Donald Trump's worst gaffe so far
Gaffe-prone Donald Trump, who has made his advocacy for New York City after the 9/11 terror attacks central to his run for the White House, accidentally referred to it as 7/Eleven -- a popular chain of convenience stores.
New York: Gaffe-prone Donald Trump, who has made his advocacy for New York City after the 9/11 terror attacks central to his run for the White House, accidentally referred to it as 7/Eleven -- a popular chain of convenience stores.
The 69-year-old Republican front-runner made the blunder while campaigning on the eve of the high-stakes presidential primary here by getting the date of the World Trade Center attacks in 2001.
"I wrote this out, and it's very close to my heart," he said at the outset of his remarks yesterday.
"Because I was down there and I watched our police and our firemen down at 7/11, down at the World Trade Center right after it came down. And I saw the greatest people I've ever seen in action," he said at a campaign rally at the First Niagara Center in downtown Buffalo.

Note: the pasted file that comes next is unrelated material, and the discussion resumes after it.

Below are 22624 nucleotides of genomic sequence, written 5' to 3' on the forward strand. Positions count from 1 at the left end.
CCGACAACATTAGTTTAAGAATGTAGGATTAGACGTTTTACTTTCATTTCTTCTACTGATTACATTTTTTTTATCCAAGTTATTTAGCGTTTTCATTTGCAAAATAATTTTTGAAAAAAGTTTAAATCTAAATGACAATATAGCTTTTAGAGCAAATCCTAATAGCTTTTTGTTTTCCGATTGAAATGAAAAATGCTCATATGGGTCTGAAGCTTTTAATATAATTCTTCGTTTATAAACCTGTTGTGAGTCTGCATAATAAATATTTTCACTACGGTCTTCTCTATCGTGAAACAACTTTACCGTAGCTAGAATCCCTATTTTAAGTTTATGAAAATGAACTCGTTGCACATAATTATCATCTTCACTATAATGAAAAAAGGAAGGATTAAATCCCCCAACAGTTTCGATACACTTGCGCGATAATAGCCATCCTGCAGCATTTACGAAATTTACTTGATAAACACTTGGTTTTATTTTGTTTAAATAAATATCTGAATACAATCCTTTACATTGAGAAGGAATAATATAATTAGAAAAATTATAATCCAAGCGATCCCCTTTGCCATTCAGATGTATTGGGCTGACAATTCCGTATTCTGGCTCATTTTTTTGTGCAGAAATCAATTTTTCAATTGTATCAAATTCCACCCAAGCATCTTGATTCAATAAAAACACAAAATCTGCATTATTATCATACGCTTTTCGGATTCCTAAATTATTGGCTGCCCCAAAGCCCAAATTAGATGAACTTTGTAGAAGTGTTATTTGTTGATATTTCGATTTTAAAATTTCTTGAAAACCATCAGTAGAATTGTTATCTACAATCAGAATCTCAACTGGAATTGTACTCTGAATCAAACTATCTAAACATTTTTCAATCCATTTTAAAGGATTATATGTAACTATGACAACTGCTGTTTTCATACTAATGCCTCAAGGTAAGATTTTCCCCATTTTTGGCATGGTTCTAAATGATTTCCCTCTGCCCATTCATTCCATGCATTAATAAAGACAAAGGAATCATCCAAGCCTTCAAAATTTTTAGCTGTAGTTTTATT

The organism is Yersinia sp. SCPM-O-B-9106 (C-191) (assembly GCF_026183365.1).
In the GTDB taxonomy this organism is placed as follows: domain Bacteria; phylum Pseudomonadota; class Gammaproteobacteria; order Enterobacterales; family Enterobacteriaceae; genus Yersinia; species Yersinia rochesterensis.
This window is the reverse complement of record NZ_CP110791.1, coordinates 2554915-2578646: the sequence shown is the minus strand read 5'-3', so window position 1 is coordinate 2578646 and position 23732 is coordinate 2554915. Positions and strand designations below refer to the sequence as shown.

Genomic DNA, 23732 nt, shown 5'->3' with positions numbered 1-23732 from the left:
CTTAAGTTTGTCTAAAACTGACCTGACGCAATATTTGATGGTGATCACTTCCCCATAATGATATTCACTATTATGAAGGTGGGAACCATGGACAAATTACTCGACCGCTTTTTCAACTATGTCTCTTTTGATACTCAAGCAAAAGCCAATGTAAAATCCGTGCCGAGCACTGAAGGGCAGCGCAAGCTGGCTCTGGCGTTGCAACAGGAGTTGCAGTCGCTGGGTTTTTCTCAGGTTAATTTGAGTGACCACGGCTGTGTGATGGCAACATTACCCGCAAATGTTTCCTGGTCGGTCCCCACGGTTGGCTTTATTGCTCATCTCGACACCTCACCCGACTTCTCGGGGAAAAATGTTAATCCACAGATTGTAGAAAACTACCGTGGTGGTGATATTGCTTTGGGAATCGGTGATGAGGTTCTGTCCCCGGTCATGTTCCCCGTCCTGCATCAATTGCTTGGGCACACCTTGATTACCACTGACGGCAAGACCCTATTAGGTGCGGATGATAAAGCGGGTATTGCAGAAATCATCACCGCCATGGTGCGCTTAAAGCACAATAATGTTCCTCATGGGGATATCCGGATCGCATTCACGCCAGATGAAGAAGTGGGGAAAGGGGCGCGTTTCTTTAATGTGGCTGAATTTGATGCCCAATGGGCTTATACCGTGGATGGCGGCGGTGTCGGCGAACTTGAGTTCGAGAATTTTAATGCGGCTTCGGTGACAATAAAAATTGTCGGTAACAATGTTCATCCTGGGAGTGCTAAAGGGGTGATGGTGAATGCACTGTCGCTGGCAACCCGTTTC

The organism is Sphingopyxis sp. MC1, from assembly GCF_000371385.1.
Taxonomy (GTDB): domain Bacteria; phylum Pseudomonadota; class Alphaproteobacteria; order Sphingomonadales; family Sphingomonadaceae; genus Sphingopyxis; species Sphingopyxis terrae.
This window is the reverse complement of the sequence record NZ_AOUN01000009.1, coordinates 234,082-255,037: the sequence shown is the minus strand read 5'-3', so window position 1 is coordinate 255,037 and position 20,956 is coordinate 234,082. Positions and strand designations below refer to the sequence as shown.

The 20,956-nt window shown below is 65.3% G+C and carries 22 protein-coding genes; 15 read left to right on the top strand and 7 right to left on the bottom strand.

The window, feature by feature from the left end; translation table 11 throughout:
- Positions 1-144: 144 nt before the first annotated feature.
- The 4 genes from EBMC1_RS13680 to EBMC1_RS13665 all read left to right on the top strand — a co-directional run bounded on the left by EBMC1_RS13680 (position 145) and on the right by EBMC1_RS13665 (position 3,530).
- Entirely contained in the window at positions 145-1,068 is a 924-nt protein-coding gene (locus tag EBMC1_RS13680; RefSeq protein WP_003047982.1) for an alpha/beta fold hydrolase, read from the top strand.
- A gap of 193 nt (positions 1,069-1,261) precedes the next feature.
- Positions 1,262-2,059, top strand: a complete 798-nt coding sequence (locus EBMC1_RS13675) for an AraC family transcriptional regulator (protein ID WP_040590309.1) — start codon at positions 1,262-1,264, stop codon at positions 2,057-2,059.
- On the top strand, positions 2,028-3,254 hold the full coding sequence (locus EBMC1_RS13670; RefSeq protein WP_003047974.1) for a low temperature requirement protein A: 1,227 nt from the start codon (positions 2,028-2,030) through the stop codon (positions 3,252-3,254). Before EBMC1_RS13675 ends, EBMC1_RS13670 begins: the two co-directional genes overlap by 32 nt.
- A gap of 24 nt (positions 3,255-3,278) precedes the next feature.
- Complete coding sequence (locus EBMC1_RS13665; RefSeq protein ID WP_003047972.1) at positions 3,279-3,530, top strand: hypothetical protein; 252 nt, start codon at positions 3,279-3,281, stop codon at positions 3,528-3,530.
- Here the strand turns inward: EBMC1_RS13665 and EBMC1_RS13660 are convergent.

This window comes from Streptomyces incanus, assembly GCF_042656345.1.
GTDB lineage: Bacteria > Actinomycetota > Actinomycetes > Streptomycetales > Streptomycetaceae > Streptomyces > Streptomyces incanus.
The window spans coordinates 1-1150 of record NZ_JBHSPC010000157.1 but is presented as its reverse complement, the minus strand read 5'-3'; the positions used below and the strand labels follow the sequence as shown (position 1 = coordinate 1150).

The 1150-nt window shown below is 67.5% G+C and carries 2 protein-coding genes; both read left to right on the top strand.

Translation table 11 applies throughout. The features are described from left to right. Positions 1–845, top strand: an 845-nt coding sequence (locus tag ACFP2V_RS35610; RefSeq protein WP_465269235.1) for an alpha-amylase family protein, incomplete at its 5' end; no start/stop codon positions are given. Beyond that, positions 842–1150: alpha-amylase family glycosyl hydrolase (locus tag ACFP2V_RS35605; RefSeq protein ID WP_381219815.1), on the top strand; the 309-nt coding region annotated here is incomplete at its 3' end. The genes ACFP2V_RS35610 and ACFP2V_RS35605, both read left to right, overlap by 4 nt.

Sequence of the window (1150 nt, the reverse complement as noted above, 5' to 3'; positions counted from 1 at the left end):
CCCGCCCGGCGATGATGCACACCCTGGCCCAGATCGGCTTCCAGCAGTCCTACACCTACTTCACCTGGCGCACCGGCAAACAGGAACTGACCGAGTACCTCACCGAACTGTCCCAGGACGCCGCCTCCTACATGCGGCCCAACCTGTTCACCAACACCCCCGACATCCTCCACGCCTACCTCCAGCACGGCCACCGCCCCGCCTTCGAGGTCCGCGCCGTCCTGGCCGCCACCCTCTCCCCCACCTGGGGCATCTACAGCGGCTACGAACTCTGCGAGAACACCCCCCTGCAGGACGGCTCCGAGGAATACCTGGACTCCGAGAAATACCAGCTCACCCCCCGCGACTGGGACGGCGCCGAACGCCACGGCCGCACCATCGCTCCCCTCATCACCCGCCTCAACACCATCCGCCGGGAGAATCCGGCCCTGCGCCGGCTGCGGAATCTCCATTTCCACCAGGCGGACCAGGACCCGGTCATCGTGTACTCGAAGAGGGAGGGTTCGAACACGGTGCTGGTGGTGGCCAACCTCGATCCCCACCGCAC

The billionaire businessman did not correct himself, US media reported.
The slip of the tongue could prove embarrassing for Trump as he has repeatedly mentioned the terror attacks while campaigning across New York, his home state, some reports said.
Trump has held up New York city's response to the September 11, 2001 terrorist attacks as a defining "New York value."
That's the phrase used disparagingly by Texas Senator Ted Cruz several months ago, which Trump has tried to turn on his Republican rival, CNN reported.
During his speech, Trump told supporters that "no New Yorker" could vote for his rival Cruz, as he did not represent what the state needs.
He also expressed confidence that he would secure the 1,237 delegates required for him to become the Republican party's presidential nominee, despite claims that he may fall short - leading to a contested convention.
In the run-up to primary, Trump was widely predicted to win comfortably during the contest in New York, which has 95 Republican delegates up for grabs.